In 1899, a writer for the popular magazine Punch’s Almanack famously wrote, “Everything that can be invented has been invented.” In 1943, IBM founder Thomas J. Watson allegedly said, “I think there is a world market for maybe five computers.” And in 1981, Bill Gates notoriously predicted, “640 kbytes ought to be enough for anybody.” Today we all laugh at these off-the-mark predictions, as they demonstrate the difficulty of predicting technology’s future.
Which of today’s technical prognostications might fall short? We engineers are confidently told about the end of Moore’s Law, the impossibility of automating software to extract parallelism, and (my personal favorite) the futility of expecting commercially useful results from new compression research. I’d like to refute that last prediction with two examples that illustrate how a novel compression technology is yielding big payoffs in two radically different applications.
Supercomputing is facing the proverbial memory wall as increasing multicore CPU and GPU core counts strain already overloaded DDRx memory, PCI Express, and InfiniBand bus bottlenecks (see “HPC and ‘Big Data’ Apps Tap Floating-Point Number Compression”). Let’s first examine how the memory and bus bandwidth walls are challenging one of supercomputing’s key semiconductor components, graphics processing units (GPUs).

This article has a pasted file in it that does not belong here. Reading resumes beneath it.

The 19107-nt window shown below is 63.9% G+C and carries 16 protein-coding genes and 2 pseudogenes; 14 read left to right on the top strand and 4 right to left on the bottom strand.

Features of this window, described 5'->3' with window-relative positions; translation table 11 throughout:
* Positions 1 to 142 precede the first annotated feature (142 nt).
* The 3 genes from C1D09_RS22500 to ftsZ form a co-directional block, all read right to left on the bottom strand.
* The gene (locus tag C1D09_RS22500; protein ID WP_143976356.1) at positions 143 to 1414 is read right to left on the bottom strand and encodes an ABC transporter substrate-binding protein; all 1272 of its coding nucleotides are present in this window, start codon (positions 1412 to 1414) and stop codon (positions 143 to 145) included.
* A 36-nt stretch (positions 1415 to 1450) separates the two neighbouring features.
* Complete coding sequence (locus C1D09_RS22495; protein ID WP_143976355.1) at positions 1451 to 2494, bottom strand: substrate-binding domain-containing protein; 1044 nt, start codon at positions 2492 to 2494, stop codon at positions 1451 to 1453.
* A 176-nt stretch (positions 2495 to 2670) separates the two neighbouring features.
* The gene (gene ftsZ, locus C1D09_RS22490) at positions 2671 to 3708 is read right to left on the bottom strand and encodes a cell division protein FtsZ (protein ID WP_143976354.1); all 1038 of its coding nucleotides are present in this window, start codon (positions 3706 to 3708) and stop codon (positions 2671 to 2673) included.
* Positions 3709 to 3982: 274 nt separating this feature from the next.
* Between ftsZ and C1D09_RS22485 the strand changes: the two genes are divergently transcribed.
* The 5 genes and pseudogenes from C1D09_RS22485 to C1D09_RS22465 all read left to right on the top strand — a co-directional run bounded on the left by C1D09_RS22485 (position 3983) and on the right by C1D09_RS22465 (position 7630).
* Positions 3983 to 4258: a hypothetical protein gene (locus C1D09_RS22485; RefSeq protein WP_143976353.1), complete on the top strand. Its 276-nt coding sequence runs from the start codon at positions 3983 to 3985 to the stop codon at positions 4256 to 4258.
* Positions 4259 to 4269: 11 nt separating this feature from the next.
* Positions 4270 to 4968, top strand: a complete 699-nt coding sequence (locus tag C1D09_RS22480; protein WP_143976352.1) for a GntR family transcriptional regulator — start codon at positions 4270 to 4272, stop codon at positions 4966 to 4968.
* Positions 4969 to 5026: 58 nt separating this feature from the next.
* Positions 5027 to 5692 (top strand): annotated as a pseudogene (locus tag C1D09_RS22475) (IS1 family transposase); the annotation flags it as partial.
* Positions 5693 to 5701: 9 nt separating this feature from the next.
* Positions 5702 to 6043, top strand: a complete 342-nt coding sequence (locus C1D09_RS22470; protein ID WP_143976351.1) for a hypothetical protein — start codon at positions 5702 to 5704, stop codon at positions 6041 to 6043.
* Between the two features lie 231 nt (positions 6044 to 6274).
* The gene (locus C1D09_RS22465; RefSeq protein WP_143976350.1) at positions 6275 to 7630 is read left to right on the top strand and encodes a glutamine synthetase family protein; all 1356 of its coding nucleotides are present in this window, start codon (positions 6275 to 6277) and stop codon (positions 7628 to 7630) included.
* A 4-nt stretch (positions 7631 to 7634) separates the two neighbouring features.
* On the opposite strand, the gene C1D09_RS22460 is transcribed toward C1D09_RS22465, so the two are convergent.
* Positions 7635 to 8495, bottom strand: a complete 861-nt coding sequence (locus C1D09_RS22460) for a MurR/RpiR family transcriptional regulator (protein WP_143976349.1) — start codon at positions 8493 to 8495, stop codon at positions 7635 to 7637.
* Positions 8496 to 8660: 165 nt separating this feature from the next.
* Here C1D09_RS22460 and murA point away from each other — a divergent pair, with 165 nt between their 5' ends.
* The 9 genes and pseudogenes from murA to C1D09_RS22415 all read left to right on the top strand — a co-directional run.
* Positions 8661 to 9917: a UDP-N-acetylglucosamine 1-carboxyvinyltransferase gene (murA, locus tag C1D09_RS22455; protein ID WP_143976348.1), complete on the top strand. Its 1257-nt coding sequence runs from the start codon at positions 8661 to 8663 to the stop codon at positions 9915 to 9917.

In the mid-2000s, Nvidia repurposed GPUs that it originally developed for gaming and video applications toward high-performance computing (HPC). Using Nvidia’s CUDA or OpenCL software frameworks, HPC algorithms coded in ANSI C can be parallelized to utilize hundreds of floating-point rendering engines per GPU. The industry calls this technology general-purpose GPU (GPGPU) computing.
GPGPU is used for such diverse HPC applications as finite element analysis, computational fluid dynamics, seismic processing, and weather forecasting. GPGPU technology has also become a key enabler in HPC’s push towards Exascale (1018 floating-point operations per second), supercomputing’s target goal for 2018.